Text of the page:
Draft land bill pub­lished

Min­is­ter re­leases draft of ex­pro­pri­a­tion bill for 60-day com­ment pe­riod

Weekend Witness - - News - PHILLIP DE WET

PUB­LIC Works Min­is­ter Thu­las Nx­esi yes­ter­day morn­ing pub­lished a draft of the new ex­pro­pri­a­tion bill, kick­ing off a 60-day com­ment pe­riod.

The draft law spells out in de­tail how ex­pro­pri­a­tion — mostly with com­pen­sa­tion — will work, de­tail­ing how val­u­a­tion should be done, how dis­putes should be set­tled, and how money should be paid.

No prop­erty, in­clud­ing land, may be ex­pro­pri­ated ar­bi­trar­ily or for any rea­son other than the pub­lic in­ter­est, the law holds. But the ex­pro­pri­a­tion bill also specif­i­cally holds that “it may be just and eq­ui­table for nil com­pen­sa­tion to be paid where land is ex­pro­pri­ated in the pub­lic in­ter­est” — un­der cer­tain cir­cum­stances

Here are the five kinds of prop­erty the new ex­pro­pri­a­tion bill says could be sub­ject to ex­pro­pri­a­tion with­out com­pen­sa­tion: Aban­doned prop­erty Zero com­pen­sa­tion could be fair “where the owner of the land has aban­doned the land”, the draft law holds.

It does not specif­i­cally re­fer to hi­jacked build­ings in cen­tral busi­ness dis­tricts, but le­gal ex­perts have pre­vi­ously spec­u­lated that such build­ings would be easy tar­gets for ex­pro­pri­a­tion with­out com­pen­sa­tion. Prop­erty owned by the likes of Eskom and Transnet Not pay­ing com­pen­sa­tion could be just “where the land is owned by a sta­te­owned cor­po­ra­tion or other sta­te­owned en­tity”, the ex­pro­pri­a­tion bill says.

The more than 700 state en­ti­ties in South Africa in­clude many with ex­ten­sive land hold­ings sur­round­ing var­i­ous fa­cil­i­ties — in­clud­ing such ur­ban gems as Eskom’s Megawatt Park head­quar­ters north of Jo­han­nes­burg. Land held for spec­u­la­tion It may be eq­ui­table to pay nil com­pen­sa­tion “where the land is held for purely spec­u­la­tive pur­poses”, the draft reads.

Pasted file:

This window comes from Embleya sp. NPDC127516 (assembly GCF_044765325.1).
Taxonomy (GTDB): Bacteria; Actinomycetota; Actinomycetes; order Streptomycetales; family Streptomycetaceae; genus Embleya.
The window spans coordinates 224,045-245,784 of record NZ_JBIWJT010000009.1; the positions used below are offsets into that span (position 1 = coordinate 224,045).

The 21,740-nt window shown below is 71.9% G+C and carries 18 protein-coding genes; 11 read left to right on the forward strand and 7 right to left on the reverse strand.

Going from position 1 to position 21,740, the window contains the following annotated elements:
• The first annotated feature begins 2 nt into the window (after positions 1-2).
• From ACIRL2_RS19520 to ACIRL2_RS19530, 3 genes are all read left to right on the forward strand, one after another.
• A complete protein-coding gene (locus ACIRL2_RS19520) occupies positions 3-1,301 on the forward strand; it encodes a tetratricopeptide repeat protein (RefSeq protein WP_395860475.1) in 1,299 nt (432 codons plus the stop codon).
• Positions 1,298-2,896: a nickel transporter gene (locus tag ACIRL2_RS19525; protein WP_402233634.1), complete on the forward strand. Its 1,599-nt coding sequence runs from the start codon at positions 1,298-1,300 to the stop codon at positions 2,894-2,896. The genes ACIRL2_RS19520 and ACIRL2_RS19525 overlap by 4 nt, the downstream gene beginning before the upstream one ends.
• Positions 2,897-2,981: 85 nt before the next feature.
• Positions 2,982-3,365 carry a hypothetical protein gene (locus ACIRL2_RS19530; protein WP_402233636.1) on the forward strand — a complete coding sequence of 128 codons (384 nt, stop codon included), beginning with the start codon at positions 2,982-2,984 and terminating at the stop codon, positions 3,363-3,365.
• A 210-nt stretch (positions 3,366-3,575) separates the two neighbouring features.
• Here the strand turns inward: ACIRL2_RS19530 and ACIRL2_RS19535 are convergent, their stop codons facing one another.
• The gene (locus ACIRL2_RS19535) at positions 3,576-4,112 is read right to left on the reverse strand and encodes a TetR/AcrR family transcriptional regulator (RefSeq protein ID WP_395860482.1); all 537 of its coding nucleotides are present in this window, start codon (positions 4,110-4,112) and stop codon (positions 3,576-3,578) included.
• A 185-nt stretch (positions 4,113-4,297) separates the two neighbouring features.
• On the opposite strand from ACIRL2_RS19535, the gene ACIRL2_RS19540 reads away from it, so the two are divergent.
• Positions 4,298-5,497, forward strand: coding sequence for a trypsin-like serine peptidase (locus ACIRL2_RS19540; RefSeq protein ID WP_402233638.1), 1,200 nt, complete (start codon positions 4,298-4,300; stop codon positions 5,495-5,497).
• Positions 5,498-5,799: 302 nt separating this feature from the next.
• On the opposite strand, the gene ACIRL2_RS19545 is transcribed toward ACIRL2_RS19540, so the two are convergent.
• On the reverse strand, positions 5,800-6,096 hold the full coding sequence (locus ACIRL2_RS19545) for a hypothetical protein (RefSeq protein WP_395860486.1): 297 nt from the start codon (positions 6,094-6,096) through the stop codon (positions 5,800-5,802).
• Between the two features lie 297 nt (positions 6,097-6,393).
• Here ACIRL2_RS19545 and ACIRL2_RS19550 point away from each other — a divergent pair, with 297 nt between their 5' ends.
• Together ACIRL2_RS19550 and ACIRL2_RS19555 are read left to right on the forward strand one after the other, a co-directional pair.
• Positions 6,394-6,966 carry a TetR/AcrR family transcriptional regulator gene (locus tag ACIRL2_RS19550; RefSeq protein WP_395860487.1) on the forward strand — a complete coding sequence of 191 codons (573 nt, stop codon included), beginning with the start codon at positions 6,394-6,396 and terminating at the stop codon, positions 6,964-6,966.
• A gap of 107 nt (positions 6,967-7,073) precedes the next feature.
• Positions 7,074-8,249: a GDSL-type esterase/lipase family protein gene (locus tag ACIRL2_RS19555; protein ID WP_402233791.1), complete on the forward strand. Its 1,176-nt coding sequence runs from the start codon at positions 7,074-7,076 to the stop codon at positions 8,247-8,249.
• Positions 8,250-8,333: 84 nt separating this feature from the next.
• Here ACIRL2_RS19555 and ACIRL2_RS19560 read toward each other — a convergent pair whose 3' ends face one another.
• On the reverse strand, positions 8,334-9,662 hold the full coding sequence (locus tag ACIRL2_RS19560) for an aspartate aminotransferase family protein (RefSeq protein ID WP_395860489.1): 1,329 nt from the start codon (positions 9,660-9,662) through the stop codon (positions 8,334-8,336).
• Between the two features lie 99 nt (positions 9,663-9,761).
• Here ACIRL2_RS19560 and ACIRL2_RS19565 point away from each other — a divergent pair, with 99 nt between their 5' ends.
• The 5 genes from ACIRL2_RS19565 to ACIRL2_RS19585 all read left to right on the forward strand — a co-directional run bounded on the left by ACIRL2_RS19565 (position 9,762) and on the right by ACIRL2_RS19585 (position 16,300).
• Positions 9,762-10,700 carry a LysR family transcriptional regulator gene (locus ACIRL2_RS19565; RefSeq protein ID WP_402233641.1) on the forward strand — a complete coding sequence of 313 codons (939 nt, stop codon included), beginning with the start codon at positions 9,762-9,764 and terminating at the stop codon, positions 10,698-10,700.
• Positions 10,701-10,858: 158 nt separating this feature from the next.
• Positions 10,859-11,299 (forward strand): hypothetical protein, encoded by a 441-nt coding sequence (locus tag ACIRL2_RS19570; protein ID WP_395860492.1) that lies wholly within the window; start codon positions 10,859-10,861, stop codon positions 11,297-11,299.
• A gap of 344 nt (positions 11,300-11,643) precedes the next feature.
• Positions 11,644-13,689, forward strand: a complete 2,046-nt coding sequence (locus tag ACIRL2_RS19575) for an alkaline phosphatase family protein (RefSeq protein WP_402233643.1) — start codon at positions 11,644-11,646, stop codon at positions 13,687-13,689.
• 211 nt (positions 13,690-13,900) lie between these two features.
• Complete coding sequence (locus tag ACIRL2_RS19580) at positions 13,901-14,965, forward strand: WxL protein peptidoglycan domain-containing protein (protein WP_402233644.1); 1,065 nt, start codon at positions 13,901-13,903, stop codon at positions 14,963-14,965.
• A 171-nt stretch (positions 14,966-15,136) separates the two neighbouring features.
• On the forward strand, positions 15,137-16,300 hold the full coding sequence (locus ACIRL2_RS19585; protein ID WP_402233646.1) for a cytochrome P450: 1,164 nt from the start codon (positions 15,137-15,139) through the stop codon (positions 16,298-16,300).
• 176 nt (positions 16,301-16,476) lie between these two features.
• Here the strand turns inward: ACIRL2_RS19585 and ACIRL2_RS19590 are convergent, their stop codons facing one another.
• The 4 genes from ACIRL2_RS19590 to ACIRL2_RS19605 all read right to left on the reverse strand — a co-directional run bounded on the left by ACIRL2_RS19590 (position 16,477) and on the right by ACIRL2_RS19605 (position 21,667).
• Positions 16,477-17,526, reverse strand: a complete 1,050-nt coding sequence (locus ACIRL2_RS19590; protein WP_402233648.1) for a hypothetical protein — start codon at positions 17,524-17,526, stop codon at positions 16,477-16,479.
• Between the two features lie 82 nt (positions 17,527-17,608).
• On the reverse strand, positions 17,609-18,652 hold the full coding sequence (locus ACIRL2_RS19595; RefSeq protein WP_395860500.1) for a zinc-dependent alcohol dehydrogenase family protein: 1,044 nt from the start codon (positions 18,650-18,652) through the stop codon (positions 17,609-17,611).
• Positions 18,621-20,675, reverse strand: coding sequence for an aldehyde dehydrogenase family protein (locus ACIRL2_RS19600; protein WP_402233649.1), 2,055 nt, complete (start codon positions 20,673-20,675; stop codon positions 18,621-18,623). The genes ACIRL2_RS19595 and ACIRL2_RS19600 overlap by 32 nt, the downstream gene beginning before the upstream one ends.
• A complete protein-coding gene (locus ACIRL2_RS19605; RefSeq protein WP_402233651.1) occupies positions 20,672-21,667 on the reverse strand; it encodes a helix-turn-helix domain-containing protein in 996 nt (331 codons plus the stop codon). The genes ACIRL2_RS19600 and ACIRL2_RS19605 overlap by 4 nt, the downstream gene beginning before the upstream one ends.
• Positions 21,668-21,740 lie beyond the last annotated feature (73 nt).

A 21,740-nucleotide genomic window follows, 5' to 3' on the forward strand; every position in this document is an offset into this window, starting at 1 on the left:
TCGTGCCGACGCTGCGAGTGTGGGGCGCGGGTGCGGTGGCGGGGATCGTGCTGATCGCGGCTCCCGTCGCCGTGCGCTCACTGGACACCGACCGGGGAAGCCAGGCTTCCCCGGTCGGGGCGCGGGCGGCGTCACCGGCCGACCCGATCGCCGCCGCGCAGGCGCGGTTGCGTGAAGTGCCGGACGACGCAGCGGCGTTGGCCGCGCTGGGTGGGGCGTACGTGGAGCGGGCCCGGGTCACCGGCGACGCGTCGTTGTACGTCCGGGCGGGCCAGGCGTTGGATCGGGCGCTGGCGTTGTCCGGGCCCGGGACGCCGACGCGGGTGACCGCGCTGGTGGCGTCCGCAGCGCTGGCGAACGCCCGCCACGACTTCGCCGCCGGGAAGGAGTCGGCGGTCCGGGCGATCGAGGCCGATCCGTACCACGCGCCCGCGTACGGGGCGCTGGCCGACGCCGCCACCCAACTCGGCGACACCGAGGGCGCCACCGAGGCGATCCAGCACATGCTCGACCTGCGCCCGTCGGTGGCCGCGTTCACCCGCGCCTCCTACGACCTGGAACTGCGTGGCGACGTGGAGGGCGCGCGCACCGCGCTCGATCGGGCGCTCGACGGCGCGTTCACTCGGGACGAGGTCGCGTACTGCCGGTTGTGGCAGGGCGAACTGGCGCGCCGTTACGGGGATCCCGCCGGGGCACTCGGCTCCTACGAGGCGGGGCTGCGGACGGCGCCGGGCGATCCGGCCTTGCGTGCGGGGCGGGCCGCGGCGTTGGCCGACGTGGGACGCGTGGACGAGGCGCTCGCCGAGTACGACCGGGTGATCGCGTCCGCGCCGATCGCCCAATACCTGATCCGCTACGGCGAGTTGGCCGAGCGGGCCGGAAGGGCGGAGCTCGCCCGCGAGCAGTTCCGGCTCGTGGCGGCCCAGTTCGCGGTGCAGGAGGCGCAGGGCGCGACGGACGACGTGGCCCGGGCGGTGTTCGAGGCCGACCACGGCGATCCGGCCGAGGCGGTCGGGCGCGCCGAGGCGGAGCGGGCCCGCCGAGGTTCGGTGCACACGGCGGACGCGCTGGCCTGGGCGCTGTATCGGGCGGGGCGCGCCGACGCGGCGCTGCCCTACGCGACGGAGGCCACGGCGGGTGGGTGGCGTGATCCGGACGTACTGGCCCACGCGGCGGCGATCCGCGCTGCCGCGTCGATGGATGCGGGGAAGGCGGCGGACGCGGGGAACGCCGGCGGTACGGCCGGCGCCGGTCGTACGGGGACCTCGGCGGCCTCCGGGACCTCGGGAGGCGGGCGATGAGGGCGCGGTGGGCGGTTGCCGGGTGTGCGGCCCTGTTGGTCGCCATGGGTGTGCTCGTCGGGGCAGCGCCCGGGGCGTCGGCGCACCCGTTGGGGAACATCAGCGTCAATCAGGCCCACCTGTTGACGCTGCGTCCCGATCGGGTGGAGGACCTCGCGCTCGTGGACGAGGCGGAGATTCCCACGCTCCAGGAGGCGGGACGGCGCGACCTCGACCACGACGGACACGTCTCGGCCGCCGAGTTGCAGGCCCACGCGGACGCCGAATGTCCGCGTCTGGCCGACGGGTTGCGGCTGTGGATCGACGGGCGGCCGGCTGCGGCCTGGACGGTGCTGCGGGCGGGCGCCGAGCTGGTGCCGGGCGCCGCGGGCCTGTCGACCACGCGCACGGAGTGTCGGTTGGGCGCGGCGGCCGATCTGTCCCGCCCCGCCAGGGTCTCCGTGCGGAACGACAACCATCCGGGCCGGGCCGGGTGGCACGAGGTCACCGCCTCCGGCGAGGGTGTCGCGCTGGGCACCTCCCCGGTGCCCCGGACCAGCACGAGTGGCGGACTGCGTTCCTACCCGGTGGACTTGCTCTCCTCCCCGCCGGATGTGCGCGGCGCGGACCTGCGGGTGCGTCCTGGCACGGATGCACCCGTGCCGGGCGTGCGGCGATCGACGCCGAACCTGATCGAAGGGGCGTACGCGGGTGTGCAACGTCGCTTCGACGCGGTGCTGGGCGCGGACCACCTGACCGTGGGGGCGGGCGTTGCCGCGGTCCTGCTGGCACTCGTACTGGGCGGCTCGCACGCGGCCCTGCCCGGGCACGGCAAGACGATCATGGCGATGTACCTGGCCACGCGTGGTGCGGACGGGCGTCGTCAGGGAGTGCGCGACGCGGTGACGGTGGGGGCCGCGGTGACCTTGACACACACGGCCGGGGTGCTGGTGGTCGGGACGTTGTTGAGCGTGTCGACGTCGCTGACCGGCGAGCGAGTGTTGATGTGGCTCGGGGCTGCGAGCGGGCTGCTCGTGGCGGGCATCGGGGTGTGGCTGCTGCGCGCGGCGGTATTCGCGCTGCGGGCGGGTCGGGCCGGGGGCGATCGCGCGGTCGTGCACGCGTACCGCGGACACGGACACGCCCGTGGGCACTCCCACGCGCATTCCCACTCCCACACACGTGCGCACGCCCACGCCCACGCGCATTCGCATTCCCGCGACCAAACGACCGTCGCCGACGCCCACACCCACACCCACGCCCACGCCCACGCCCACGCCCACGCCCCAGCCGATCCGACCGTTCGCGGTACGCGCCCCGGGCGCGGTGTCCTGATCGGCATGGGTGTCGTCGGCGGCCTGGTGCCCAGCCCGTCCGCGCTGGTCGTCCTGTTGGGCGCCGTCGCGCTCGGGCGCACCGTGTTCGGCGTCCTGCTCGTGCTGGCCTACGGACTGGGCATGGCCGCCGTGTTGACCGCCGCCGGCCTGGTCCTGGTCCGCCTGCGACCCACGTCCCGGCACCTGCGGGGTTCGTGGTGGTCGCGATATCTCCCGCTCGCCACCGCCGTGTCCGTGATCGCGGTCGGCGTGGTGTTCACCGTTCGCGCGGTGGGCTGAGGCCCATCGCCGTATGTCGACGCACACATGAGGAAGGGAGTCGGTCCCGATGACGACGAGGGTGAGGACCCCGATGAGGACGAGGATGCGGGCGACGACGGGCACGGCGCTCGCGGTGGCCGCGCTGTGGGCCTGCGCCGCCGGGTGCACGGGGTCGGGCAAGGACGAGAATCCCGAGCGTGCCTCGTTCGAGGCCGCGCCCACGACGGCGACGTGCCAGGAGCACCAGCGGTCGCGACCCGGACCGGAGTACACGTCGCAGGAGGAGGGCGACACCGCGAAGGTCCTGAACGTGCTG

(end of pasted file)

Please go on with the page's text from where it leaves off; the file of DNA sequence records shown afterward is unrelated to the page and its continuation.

It does not spec­ify how to dif­fer­en­ti­ate be­tween land snapped up for fu­ture de­vel­op­ment and land bought with the idea of flip­ping it for a profit. Land into which state has al­ready in­vested more than its value Ex­pro­pri­a­tion with­out com­pen­sa­tion could be done when the mar­ket value of the land is less than the value of “di­rect state in­vest­ment or sub­sidy” spent ei­ther to buy it, or on cap­i­tal im­prove­ments made.

There has been spec­u­la­tion that failed land re­form projects, where gov­ern­ment has heav­ily sub­sidised com­mu­nity farm­ing projects, could be sub­ject to ex­pro­pri­a­tion and re-re­dis­tri­bu­tion. Farms with labour ten­ants — or just por­tions of such farms Ex­pro­pri­a­tion with­out com­pen­sa­tion may be ap­pro­pri­ate where “the land is oc­cu­pied or used by a labour ten­ant”, the draft law says.

Labour ten­ants are de­fined as peo­ple who live or have the right to live on a farm, or in some cases those who had par­ents or grand­par­ents who worked on a farm in re­turn for liv­ing there. They also in­clude some peo­ple who had the right to crop­ping or graz­ing.

The draft bill also makes pro­vi­sion for par­tial ex­pro­pri­a­tion, which could be used to ex­pro­pri­ate only sec­tions of farms, but also has a mech­a­nism where those af­fected by par­tial ex­pro­pri­a­tion can ask for the full prop­erty to be taken in­stead. — Busi­ness In­sider SA.

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